Students board a bus in Gorham. A task force has been formed to look at ways in which to revitalize the Gorham campus community.
Posted on October 03, 2011 in News
By Kathryn Rodway
USM President Selma Botman has formed a task force to examine ways to stimulate a more vibrant community on the Gorham campus. The task force met for the first time Friday, with members brought ideas to the table and started to create a strategic plan.
Their first goals are to bring more classes to Gorham, develop strategies to keep students on campus and create a more vibrant community in Gorham, according to Student Body President Chris Camire, a member of the group.
“Today was a very successful first meeting,” said Camire. “I was able to voice several student concerns and they were welcomed by the group. The members of the task force are energetic and determined about moving forward towards our goal for Gorham.”
The task force is chaired by Director of Public Affairs Bob Caswell, and is made-up of 18 to 19 administers, faculty and two students. In addition to Camire, Student Senate Chair Morgan DeBlois was originally tapped for the task force, though she declined due to prior commitments. A replacement has not yet been found to replace DeBlois.
According to Caswell, the focus of the task force is to improve the Gorham campus, to attract and retain more students. “When you boil it down to its essence, is to take a hard look at the Gorham experience” said Caswell. “This process is just an outgrowth of student success, which is an ongoing process.”
The task force will meet each Friday until Nov. 4, and shortly after they will present their recommendations to President Selma Botman. “We may see changes as soon as spring semester or as late as next year,” said Caswell.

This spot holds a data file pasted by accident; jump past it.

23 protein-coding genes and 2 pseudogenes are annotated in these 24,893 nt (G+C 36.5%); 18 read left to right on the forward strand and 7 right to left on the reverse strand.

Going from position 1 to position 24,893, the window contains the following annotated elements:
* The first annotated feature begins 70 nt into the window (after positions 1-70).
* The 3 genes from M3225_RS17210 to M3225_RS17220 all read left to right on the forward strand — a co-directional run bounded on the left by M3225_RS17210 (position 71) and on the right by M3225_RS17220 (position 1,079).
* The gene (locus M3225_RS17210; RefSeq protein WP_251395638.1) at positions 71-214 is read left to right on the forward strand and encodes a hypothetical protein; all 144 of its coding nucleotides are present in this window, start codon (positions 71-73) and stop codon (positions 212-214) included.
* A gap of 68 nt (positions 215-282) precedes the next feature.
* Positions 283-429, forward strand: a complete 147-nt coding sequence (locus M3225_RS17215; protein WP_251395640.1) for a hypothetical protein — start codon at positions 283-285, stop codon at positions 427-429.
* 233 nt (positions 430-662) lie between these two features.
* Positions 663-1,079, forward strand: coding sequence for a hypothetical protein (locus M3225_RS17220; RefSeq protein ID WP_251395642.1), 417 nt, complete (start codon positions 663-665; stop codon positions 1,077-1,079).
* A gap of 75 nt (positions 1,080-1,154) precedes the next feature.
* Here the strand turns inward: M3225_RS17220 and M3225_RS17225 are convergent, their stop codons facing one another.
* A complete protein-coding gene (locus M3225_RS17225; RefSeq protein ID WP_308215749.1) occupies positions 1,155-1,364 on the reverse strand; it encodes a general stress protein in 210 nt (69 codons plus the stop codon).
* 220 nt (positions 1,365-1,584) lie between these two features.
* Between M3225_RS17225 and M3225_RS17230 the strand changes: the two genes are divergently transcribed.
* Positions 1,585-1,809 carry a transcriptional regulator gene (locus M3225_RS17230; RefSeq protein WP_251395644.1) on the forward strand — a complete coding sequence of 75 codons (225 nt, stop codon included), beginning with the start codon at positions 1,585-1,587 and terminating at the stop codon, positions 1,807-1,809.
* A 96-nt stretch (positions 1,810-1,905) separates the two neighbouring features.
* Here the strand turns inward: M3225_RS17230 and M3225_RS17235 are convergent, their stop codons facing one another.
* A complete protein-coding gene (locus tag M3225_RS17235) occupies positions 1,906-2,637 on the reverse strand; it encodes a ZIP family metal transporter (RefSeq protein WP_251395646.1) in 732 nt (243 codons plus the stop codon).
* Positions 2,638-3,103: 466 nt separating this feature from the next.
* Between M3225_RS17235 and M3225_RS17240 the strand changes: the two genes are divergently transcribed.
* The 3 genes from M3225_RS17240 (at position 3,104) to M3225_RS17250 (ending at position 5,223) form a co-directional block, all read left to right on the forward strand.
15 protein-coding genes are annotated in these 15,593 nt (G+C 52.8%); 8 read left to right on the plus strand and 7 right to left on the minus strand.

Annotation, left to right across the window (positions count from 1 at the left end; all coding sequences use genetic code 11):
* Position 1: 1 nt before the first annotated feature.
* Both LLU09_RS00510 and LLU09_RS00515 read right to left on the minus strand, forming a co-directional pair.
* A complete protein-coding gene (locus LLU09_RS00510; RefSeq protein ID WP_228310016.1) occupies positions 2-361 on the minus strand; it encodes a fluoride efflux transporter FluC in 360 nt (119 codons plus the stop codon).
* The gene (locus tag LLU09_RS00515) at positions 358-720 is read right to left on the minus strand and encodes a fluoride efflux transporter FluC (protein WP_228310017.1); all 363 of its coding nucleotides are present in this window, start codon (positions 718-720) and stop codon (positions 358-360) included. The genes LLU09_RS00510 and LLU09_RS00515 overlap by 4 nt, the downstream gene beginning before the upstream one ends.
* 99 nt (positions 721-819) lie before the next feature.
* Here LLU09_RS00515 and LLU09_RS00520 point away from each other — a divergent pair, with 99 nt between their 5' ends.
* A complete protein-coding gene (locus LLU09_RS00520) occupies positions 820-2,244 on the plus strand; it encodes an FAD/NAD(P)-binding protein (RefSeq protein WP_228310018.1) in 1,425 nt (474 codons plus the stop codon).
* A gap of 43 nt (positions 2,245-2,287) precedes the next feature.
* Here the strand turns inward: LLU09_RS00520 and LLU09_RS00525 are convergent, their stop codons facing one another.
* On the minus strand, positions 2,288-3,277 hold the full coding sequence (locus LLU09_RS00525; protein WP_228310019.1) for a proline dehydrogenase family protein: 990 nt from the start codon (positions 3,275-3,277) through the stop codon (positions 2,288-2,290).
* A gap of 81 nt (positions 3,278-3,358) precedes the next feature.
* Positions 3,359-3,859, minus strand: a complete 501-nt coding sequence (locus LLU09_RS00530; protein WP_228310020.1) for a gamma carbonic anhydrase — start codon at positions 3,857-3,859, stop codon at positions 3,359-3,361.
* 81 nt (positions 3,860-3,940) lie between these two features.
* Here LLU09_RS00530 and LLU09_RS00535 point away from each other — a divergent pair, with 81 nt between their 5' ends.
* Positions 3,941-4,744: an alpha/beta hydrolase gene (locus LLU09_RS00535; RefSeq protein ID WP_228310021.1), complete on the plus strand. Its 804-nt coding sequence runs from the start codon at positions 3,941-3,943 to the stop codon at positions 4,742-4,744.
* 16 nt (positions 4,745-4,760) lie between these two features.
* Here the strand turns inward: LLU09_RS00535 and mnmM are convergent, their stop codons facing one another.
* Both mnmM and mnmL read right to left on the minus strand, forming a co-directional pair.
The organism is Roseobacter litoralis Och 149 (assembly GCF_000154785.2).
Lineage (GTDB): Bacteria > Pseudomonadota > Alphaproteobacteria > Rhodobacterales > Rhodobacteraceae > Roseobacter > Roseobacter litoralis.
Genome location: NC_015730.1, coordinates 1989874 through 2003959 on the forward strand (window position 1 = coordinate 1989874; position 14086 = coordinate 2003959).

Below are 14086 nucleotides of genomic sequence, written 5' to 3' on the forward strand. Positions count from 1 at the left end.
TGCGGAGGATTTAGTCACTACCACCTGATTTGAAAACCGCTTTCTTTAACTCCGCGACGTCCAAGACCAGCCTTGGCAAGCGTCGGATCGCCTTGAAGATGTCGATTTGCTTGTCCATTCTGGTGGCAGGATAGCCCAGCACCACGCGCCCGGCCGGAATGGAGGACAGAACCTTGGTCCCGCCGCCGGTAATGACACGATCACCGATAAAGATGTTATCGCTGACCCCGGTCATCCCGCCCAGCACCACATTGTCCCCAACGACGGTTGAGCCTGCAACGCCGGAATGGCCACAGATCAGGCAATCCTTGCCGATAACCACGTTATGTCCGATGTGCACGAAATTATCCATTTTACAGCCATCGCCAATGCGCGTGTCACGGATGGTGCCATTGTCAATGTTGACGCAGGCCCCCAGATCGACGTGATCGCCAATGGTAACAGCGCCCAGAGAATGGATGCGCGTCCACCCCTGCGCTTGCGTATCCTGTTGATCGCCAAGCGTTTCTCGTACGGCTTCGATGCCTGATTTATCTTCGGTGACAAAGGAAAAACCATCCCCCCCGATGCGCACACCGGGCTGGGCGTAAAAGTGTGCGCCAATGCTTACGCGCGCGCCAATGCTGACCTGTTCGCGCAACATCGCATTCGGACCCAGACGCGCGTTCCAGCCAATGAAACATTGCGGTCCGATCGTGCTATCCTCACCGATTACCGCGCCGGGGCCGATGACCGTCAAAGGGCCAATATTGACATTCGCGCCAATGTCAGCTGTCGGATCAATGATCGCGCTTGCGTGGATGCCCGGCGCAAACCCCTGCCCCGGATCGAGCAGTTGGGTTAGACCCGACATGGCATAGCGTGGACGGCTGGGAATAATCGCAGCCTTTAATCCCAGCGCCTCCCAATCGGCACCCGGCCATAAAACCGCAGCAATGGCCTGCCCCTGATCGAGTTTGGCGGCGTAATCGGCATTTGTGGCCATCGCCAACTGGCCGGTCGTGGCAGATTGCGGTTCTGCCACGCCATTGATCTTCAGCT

Camire said he thought it was important that students were asked to be on the task force. “I’m really excited that they want to include students. I think it’s obligatory to have a student voice on the task force” he said. Camire said he intends to hold student concerns forums to hear what issues are important to students in Gorham.
According to Caswell, the results the task force presents to Botman must be fiscally sustainable, academically sound and student success must be central.
Camire said the main focus for residential students is to not only increase residency but to keep students on Gorham campus. Camire said these changes could include maintenance on dorms such as replacing furniture and offering what he called “carbon copies” of classes. “Right now some classes are only offered on one campus. This carbon copied classes would allow students to not have to leave the Gorham campus,” said Camire.
Classes could also be distributed so that campuses have concentrated core areas so that majors are more distributed. “This would make it easier for commuters because they would not have to travel to Gorham,” said Camire. According to Caswell, there is already a committee working on redistributing classes, and a dozen more classes will be offered in Gorham next semester.
Caswell said that the task force needs to look at the problems Gorham faces. “We need to identify wrong, what barriers prevent us from making improvements,” he said.
According to Camire there is a lot of opportunity for improvement in Gorham. “I am keeping a positive outlook on this situation,” he said “There are a lot of people that are dedicated to making Gorham better and I believe this will happen” said Camire.
Caswell said the Gorham campus has already seen significant changes in recent years changes have already taken place. Within the last decade, there has been a new athletic complex built, an expansion of the John Mitchell Center, improvements to Russell Hall and additions to the art studios in Gorham.
Caswell said revitalizing Gorham is not a new issue. “Within the last five years there have been studies to improve the fine and preforming arts and there was a task force ten years ago which also focused on the revitalize of the Gorham campus” he said. Caswell said this new initiative will achieve tangible results. “We have a president with a laser like focus on student success, and she is taking an interest in the Gorham campus, so we will see changes,” he said.